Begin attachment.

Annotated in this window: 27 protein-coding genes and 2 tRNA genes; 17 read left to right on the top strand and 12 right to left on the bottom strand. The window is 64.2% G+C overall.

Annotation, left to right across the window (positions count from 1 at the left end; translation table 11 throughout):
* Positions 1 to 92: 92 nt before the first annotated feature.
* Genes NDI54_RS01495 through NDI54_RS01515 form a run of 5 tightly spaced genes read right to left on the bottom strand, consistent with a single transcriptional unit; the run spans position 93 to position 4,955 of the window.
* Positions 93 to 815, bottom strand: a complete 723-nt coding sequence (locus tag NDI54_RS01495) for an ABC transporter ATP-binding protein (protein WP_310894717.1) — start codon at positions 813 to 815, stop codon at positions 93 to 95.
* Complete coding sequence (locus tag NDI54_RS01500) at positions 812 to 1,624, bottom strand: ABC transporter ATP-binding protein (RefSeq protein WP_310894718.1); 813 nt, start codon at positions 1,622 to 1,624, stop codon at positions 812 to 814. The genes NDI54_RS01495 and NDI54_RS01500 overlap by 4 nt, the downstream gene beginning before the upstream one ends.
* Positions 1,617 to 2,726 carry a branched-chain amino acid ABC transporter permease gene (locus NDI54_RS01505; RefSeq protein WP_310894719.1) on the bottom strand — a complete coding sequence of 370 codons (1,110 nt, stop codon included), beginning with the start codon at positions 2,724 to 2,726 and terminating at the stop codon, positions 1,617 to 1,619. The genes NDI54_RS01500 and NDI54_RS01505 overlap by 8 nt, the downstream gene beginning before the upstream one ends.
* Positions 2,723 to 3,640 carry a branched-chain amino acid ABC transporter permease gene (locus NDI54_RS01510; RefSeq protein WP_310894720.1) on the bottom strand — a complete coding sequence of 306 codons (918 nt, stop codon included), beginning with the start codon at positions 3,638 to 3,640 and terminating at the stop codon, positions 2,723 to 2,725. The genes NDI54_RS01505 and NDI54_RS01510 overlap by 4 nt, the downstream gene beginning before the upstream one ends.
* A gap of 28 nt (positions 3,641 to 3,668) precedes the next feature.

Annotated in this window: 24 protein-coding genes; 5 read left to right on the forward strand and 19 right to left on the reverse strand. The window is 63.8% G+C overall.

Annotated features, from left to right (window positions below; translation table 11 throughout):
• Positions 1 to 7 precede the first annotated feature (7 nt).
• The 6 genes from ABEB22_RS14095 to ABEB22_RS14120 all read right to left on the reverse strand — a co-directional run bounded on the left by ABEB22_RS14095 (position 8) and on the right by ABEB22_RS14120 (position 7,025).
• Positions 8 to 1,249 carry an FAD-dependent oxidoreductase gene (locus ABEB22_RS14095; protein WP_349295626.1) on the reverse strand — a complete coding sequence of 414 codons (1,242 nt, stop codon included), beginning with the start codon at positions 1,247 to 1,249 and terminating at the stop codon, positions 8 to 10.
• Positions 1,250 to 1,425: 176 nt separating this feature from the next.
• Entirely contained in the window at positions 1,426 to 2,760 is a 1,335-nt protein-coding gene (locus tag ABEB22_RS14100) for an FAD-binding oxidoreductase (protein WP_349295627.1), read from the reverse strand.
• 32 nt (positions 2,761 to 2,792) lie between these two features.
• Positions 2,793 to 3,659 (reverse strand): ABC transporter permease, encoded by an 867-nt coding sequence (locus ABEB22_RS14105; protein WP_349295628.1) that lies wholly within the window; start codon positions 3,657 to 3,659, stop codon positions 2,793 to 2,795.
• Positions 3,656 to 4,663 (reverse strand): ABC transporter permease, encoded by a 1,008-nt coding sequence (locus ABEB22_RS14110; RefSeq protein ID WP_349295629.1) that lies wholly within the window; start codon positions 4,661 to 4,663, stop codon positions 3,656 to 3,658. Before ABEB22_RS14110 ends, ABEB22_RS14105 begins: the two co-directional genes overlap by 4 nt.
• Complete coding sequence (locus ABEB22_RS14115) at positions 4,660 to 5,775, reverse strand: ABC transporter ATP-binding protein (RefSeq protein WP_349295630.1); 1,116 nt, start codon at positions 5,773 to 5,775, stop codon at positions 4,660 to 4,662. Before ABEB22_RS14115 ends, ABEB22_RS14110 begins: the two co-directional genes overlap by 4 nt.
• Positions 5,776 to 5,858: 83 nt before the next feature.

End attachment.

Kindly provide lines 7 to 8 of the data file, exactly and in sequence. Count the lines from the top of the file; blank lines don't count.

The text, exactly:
* Positions 1,617 to 2,726 carry a branched-chain amino acid ABC transporter permease gene (locus NDI54_RS01505; RefSeq protein WP_310894719.1) on the bottom strand — a complete coding sequence of 370 codons (1,110 nt, stop codon included), beginning with the start codon at positions 2,724 to 2,726 and terminating at the stop codon, positions 1,617 to 1,619. The genes NDI54_RS01500 and NDI54_RS01505 overlap by 8 nt, the downstream gene beginning before the upstream one ends.
* Positions 2,723 to 3,640 carry a branched-chain amino acid ABC transporter permease gene (locus NDI54_RS01510; RefSeq protein WP_310894720.1) on the bottom strand — a complete coding sequence of 306 codons (918 nt, stop codon included), beginning with the start codon at positions 3,638 to 3,640 and terminating at the stop codon, positions 2,723 to 2,725. The genes NDI54_RS01505 and NDI54_RS01510 overlap by 4 nt, the downstream gene beginning before the upstream one ends.